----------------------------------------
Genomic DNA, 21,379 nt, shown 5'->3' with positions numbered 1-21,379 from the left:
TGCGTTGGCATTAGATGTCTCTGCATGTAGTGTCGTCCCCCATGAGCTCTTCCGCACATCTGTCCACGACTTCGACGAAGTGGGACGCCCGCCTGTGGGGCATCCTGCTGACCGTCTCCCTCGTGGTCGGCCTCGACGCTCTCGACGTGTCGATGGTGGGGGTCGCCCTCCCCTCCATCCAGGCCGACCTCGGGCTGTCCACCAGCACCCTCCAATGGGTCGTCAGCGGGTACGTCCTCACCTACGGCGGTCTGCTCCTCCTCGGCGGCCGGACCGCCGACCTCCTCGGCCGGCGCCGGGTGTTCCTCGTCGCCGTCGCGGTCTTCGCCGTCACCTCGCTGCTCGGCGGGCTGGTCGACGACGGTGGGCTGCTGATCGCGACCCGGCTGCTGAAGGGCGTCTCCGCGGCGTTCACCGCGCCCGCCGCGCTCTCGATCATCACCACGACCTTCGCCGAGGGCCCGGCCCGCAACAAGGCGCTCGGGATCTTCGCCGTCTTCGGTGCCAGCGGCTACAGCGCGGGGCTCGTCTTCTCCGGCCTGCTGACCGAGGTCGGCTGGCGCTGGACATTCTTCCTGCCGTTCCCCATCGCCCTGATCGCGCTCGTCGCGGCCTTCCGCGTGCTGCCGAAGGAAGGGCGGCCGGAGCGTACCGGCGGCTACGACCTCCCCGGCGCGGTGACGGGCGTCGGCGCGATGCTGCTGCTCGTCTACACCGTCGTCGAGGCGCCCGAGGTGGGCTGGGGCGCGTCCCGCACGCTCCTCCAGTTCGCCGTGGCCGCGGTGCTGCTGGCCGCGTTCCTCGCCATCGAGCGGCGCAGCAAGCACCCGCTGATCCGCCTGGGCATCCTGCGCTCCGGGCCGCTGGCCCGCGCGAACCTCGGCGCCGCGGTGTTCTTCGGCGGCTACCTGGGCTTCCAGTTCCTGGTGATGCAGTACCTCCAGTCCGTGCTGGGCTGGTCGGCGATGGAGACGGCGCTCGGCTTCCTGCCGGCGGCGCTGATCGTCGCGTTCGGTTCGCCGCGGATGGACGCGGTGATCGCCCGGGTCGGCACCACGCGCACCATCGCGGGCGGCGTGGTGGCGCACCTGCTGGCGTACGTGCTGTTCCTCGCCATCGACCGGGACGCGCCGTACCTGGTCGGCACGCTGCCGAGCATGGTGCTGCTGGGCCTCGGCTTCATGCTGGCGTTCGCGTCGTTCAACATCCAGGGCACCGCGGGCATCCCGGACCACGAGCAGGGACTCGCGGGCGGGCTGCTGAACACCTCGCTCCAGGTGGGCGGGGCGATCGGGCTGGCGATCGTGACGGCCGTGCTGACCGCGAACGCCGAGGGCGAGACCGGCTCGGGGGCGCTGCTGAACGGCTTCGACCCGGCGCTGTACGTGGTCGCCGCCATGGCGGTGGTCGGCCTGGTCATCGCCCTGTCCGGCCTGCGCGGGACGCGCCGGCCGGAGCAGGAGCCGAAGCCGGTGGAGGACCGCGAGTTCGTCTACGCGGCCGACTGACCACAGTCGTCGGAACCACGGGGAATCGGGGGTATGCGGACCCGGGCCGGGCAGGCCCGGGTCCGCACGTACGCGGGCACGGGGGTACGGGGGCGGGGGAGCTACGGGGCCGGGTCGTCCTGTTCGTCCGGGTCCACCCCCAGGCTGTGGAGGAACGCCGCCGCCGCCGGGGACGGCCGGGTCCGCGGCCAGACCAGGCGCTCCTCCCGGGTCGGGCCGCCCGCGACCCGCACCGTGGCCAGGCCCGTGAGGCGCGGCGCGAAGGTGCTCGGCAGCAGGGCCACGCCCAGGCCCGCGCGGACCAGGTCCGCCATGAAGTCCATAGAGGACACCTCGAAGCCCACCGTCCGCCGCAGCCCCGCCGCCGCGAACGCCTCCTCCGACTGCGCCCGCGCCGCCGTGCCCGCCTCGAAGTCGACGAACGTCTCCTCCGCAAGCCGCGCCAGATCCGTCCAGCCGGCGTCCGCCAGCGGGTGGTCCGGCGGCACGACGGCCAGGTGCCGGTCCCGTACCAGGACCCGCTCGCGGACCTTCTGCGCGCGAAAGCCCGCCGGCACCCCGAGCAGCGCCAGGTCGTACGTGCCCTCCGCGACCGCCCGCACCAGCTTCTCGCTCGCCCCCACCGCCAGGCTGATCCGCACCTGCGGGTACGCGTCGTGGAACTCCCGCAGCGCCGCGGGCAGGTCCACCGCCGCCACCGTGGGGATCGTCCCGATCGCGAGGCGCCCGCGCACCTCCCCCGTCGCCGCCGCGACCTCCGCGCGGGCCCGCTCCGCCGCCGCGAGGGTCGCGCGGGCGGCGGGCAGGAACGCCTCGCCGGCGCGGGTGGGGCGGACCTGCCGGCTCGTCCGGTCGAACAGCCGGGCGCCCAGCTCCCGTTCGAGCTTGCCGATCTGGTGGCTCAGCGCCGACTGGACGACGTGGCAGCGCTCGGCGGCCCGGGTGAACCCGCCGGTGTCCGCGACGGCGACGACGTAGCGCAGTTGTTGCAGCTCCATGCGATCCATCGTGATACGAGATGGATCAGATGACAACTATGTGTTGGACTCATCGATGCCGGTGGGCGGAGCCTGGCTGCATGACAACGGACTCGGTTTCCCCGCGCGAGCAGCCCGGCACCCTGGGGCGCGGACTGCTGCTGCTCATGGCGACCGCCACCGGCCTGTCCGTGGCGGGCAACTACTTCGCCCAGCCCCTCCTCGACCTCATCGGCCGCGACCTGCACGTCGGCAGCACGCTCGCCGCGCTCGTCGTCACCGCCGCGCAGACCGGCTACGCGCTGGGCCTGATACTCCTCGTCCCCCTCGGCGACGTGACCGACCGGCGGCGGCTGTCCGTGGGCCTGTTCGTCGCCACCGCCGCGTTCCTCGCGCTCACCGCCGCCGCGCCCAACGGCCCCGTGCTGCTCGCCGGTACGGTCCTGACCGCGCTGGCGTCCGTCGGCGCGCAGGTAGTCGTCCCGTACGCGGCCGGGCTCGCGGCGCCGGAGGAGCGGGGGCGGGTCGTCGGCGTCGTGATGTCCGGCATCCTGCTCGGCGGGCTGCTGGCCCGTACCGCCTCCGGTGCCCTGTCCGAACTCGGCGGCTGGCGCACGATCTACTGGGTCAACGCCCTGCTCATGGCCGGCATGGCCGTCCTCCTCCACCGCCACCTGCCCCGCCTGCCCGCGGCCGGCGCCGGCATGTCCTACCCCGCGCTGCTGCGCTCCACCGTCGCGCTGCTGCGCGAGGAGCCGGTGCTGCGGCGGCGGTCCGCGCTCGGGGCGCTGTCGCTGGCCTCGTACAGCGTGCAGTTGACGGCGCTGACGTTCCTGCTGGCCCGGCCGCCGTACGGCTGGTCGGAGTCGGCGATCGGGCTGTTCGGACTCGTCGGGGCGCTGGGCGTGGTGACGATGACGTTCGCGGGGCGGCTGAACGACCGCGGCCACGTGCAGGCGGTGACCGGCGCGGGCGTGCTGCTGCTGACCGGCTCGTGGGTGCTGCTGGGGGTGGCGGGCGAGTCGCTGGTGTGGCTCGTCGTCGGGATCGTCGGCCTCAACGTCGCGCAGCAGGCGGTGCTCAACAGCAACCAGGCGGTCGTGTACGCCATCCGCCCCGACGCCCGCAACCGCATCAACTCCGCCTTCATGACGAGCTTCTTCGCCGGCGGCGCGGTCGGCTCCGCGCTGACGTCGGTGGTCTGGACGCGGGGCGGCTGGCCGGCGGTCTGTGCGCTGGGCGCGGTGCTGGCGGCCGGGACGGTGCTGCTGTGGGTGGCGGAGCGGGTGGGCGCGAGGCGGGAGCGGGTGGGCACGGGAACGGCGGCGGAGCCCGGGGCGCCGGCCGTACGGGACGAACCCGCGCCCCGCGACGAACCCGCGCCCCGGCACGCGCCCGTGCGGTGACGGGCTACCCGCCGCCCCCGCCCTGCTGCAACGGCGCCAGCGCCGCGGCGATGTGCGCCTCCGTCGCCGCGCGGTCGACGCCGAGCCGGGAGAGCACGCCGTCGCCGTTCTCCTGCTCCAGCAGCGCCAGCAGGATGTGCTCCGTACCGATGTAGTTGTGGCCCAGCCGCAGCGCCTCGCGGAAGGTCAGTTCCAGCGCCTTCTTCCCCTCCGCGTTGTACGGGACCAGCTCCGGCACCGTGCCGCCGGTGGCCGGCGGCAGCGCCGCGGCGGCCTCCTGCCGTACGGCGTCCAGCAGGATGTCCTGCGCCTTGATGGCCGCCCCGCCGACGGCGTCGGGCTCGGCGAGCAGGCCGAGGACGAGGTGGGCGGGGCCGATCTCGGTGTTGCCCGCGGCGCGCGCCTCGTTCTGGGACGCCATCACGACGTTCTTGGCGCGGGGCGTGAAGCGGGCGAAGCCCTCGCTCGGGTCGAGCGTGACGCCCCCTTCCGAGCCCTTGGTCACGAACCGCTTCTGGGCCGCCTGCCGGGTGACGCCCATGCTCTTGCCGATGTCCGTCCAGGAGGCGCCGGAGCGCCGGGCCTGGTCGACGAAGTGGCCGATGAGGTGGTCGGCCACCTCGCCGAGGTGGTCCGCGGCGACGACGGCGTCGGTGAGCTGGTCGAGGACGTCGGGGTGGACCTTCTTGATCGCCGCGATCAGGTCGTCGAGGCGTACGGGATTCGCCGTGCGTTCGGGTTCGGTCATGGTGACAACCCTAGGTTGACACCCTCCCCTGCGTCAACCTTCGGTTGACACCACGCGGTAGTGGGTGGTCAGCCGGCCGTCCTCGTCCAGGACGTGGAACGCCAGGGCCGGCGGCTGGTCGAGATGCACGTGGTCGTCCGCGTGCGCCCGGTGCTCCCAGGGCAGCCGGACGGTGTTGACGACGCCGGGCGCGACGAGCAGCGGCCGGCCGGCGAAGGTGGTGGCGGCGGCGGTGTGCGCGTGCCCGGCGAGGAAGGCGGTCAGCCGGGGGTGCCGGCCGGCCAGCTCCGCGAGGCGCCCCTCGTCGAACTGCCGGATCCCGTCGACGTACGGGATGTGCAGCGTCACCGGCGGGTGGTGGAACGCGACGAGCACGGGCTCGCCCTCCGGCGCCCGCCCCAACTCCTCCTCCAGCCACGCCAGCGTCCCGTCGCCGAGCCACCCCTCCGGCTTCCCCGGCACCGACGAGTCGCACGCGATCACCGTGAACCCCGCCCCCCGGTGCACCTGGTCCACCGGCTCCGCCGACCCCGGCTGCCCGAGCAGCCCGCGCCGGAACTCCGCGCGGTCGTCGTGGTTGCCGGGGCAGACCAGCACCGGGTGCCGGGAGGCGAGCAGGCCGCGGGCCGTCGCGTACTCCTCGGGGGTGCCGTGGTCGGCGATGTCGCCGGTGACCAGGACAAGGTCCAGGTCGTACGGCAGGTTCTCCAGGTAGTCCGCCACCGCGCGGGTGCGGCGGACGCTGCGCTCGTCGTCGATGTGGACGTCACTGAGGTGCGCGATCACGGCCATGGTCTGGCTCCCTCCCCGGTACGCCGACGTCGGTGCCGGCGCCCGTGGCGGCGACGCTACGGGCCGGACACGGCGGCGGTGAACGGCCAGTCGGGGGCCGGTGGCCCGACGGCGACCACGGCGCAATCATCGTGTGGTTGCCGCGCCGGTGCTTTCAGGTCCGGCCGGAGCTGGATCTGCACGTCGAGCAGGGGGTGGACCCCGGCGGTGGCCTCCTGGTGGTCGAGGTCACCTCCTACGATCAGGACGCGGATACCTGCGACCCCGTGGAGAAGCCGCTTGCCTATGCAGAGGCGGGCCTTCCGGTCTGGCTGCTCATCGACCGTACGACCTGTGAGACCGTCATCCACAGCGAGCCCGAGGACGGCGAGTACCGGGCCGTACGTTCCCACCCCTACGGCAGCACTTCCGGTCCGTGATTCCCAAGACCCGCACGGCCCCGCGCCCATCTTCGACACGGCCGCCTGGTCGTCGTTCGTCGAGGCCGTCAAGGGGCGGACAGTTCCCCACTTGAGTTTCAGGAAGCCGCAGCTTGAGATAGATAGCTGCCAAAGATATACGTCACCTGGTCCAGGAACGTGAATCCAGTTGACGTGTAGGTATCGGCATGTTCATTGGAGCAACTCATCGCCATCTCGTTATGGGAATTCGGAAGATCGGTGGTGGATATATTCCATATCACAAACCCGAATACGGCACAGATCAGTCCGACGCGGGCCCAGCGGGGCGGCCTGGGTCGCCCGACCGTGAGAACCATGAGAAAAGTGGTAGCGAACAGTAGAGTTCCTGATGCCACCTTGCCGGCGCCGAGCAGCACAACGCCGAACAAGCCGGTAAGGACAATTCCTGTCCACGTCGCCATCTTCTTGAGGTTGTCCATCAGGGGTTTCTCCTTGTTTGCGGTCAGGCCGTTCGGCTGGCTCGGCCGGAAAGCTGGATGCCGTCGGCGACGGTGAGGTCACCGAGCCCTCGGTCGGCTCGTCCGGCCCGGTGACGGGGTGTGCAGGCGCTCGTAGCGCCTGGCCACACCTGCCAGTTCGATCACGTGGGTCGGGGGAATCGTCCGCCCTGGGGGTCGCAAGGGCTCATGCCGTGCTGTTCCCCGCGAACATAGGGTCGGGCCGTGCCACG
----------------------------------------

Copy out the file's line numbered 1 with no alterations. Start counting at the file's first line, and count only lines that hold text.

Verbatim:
Genomic DNA, 21,379 nt, shown 5'->3' with positions numbered 1-21,379 from the left: